No need to immediately to a Ted Talk when you’re afraid of speaking in front of people. Take baby steps. Steps that feel just a little uncomfortable but that you can manage. Speak up more often in meetings. Ask a question at a conference. Present a project you love to your friends. Baby steps are practice and help you get better at it and feel more comfortable with the discomfort.
  9. Get to know risk takers.
    Look around you for people you admire for their risk taking, the challenging things they do that you are afraid of. The more you hang around with these people, the more you can learn from them. Their ‘fearlessness’ will start to rub off on you 🙂
  10. Focus on the benefits
    Looking at what stepping out of your comfort zone will bring you, helps you to make the step. What are the benefits for you if you get more comfortable talking to or in front of people? Keep your eye on those benefits and they will be the carrot that can drive you in case of doubts.
  11. Focus on the fun.
    Trust me, once you focus on the fun of the stepping out of your comfort zone action, you will forget the fear – or it will at least be less prominent.

So back to my recent situation. I looked at the discomfort. And yes, it was fear.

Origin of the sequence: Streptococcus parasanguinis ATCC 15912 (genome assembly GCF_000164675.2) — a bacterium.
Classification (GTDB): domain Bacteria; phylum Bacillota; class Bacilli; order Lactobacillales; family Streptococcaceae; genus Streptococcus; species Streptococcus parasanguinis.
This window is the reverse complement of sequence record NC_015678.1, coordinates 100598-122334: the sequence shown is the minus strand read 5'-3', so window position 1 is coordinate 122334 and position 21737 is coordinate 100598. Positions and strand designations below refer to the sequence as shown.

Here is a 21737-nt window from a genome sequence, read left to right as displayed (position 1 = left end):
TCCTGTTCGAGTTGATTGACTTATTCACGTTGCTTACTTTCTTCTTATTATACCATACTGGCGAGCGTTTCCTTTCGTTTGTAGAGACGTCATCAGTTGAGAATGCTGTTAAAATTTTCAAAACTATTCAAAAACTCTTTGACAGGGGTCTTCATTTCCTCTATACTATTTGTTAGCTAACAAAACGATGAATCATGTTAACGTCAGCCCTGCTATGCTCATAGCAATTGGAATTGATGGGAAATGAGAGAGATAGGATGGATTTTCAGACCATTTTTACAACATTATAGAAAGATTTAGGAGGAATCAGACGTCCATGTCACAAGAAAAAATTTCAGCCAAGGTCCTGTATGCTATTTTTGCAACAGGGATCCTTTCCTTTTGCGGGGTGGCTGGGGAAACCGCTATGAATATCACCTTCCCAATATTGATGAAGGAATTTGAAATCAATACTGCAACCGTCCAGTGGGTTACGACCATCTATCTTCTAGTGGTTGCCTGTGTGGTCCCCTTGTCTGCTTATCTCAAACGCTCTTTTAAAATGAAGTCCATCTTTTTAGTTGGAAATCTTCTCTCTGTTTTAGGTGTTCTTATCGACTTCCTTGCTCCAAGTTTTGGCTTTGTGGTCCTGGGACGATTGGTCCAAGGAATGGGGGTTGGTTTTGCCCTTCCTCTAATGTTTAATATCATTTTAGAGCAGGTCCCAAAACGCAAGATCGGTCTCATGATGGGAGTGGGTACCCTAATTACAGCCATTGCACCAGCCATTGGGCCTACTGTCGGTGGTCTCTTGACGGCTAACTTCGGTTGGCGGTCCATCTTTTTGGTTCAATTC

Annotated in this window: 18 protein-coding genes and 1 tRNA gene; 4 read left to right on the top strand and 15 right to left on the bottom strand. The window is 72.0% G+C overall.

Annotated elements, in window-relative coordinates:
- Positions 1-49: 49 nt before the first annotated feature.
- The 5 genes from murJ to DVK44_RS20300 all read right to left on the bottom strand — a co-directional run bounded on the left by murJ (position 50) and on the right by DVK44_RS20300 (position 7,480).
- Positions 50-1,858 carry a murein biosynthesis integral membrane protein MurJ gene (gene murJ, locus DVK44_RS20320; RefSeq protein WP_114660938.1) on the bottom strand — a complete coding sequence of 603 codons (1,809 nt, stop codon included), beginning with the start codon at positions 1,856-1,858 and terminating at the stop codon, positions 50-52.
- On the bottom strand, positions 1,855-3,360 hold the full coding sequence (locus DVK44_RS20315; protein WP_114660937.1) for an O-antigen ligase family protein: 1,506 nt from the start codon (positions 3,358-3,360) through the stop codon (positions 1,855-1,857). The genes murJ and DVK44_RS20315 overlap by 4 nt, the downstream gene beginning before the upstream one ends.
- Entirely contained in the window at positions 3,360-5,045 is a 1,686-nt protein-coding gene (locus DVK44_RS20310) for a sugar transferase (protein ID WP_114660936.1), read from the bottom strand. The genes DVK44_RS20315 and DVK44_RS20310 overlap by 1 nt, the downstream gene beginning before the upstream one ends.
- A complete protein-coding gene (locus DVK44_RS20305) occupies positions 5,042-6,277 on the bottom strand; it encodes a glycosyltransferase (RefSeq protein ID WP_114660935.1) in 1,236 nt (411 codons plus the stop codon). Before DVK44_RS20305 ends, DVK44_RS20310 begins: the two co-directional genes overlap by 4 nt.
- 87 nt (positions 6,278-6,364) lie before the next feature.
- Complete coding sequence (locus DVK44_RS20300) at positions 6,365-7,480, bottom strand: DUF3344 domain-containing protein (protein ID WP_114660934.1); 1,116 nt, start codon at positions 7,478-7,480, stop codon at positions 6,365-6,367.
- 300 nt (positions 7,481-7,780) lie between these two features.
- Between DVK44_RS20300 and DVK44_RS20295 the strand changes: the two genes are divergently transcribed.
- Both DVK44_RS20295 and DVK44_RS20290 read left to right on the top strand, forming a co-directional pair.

So I gave it a chair.
Uhu. That’s what I always do with fear.

Instead of ignoring it or sending it away, I invite it in and give it a chair. Then we have an honest discussion. About what it is and why it’s here.
And usually fear is the voice of my ego. And the ego is just the scared little me.

Once my fear is on the chair, it shuts up (because it’s sitting down and is part of the action, right?). And I can go about doing what I have to do.
I sat with it, listened to it. And in the end I didn’t do anything.
Yes, I didn’t do anything.
I didn’t jump out of my comfort zone.
I usually do not have a problem jumping out of my comfort zone. But my word of the year is Unfold and I need to learn to let things unfold instead of jumping. Because letting things unfold by themselves (instead of taking control) is actually my discomfort.
And you know what? It felt great. It made me a little edgy, but what happened in the following days confirmed that unfolding is what needed to happen.

If what you need is to jump (out of your comfort zone) then ask yourself this one question:
What’s the worst that can happen?
Usually it’s ridiculously funny. Or just plain ridiculous. That should give you perspective.

Here’s an interesting article to read more.
The science of breaking out of your comfort zone